Cohen Hall, Room 402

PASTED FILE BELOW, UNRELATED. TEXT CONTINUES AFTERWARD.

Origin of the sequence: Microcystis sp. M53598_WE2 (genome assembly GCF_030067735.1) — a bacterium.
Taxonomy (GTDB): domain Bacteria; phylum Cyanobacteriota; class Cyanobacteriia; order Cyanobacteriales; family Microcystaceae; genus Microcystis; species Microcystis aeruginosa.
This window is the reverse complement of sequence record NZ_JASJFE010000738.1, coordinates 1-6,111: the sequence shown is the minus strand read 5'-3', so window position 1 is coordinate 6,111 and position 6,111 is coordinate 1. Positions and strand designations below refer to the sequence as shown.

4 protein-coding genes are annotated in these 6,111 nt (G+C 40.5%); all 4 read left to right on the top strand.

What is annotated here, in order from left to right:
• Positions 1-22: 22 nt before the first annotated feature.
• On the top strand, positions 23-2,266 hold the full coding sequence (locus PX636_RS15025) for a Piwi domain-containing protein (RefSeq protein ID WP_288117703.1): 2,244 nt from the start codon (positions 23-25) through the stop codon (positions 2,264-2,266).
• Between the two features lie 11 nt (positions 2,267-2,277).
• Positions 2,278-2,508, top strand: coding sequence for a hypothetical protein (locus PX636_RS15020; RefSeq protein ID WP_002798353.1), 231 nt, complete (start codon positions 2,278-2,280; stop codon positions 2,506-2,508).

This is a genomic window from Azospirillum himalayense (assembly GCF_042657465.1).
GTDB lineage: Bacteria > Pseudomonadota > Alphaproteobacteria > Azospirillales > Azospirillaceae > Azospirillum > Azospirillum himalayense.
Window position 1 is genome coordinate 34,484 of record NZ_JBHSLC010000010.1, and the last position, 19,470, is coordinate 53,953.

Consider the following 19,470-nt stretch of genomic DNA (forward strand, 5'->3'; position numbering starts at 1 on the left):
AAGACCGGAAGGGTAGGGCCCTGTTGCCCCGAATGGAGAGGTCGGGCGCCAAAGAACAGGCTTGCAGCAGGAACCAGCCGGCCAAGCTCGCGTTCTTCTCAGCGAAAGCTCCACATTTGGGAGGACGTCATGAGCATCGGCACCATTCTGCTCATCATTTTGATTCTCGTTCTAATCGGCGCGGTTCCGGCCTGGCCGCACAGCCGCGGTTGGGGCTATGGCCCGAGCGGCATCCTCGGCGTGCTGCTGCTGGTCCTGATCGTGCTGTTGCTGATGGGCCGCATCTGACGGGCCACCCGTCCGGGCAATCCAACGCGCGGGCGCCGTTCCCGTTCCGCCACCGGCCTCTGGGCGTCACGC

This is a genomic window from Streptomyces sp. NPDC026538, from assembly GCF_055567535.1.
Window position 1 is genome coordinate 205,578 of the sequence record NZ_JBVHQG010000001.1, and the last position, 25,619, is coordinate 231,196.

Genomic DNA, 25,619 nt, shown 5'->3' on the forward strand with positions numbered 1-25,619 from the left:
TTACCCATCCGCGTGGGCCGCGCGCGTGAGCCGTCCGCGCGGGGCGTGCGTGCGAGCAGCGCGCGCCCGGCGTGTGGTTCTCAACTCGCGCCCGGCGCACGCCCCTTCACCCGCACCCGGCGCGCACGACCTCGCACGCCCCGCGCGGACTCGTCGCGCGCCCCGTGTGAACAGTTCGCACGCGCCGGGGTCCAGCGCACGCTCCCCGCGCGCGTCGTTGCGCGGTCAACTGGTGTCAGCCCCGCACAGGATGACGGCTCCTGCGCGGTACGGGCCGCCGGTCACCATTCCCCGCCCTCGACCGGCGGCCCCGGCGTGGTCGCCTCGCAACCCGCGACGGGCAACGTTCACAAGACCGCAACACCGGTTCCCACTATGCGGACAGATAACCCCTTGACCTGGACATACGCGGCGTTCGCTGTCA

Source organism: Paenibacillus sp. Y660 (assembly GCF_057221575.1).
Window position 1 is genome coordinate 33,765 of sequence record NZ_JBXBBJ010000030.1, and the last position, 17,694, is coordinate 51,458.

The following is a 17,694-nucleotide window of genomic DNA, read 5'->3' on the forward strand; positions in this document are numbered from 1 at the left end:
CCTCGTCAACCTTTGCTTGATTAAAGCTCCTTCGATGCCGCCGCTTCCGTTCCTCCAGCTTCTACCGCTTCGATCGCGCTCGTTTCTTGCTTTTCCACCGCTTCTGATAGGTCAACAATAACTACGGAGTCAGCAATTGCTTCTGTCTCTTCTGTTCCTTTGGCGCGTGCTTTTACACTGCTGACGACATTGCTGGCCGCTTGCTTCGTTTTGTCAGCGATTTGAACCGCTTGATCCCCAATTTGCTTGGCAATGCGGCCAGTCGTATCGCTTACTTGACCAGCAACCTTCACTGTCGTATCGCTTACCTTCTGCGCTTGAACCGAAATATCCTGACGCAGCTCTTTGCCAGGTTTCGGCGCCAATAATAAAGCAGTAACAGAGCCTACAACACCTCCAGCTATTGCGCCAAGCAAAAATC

Abstract: People sometimes say things like the following: Cabernet Sauvignon tastes differently to an expert wine taster, or Beethoven’s Ninth Symphony sounds differently to a seasoned conductor. Such claims are often made by philosophers, from the 14th-century Hindu philosopher Vedānta Deśika to Thomas Reid as well as to contemporary philosophers like Ned Block, Susanna Siegel, and Christopher Peacocke. But do experts really perceive the world differently from non-experts? According to an alternative story, the wine tastes (or the symphony sounds) the same to the expert and non-expert alike. On this view, it’s just that the expert has specialized concepts for the wine (or the symphony) that the non-expert lacks, while the wine tastes (or the symphony sounds) the same to both. Which of these two accounts is correct? In this talk, I examine and evaluate the evidence, drawing on philosophy, psychology, and neuroscience.